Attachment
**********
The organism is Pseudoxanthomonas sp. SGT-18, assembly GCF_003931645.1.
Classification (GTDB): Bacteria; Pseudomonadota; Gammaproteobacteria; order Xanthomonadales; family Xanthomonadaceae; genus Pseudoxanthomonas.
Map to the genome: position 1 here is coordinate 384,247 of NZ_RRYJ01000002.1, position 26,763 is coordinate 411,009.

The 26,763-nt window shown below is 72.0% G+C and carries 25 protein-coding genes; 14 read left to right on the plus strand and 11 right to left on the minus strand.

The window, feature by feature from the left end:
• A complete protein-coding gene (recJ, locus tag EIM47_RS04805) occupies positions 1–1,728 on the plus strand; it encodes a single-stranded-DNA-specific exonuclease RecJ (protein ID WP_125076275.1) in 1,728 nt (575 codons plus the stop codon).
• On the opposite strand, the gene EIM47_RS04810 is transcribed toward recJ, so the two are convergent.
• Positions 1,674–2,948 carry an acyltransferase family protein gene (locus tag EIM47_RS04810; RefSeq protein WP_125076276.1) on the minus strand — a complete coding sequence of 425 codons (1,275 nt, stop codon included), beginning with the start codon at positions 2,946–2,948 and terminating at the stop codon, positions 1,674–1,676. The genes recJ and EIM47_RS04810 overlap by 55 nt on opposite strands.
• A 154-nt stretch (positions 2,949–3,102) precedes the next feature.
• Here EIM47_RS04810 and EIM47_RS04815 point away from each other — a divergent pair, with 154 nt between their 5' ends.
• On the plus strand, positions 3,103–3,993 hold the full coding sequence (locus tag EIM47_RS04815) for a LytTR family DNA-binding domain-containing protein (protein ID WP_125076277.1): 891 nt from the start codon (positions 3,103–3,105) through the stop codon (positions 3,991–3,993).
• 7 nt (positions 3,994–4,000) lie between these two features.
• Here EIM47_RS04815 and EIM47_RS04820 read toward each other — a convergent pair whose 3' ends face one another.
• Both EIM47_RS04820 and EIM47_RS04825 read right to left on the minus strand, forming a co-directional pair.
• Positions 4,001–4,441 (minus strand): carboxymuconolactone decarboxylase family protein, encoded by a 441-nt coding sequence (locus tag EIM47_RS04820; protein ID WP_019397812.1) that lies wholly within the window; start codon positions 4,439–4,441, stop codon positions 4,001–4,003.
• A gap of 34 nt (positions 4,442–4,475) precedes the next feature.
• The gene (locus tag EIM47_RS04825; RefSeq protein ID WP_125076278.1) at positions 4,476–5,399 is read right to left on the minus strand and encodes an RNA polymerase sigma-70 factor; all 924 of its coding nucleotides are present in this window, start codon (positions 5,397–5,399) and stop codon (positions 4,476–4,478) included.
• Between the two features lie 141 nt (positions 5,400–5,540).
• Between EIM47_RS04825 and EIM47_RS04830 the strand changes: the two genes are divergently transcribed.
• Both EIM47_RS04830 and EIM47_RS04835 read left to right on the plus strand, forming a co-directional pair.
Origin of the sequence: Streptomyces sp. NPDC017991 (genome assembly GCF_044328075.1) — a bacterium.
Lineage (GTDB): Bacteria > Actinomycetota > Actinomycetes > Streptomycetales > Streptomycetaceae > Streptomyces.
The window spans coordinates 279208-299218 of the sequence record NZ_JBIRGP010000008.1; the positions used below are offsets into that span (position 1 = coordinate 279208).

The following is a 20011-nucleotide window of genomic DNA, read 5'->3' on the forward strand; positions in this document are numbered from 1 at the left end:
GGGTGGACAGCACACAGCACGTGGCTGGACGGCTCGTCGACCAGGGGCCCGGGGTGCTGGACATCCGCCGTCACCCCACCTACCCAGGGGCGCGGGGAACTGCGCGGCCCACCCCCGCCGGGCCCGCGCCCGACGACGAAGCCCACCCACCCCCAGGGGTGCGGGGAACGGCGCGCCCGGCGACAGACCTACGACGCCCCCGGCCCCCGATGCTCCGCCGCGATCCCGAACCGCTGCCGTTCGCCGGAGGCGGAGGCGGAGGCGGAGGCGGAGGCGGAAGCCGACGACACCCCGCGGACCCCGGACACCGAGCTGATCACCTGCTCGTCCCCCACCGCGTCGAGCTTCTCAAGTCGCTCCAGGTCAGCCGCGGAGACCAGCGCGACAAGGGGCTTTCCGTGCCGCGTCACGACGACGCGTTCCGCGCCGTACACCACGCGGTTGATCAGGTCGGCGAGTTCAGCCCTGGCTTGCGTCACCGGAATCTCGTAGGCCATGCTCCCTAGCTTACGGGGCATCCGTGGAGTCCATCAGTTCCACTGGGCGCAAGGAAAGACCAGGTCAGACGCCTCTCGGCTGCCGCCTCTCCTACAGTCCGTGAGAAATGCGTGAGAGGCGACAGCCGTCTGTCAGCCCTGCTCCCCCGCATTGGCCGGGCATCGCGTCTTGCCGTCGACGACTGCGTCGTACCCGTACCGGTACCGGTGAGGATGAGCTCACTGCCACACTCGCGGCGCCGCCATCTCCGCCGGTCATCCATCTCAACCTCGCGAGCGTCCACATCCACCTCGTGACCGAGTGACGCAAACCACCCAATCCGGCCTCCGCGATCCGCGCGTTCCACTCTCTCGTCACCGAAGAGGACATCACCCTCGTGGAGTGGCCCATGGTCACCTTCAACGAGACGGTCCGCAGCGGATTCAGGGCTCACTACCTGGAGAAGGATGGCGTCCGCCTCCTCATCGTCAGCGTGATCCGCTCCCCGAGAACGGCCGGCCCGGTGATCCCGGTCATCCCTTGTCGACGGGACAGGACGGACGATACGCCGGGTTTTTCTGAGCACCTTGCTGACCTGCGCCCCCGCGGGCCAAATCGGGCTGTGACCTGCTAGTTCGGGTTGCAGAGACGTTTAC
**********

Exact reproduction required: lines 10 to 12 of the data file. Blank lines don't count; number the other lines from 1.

• Here EIM47_RS04810 and EIM47_RS04815 point away from each other — a divergent pair, with 154 nt between their 5' ends.
• On the plus strand, positions 3,103–3,993 hold the full coding sequence (locus tag EIM47_RS04815) for a LytTR family DNA-binding domain-containing protein (protein ID WP_125076277.1): 891 nt from the start codon (positions 3,103–3,105) through the stop codon (positions 3,991–3,993).
• 7 nt (positions 3,994–4,000) lie between these two features.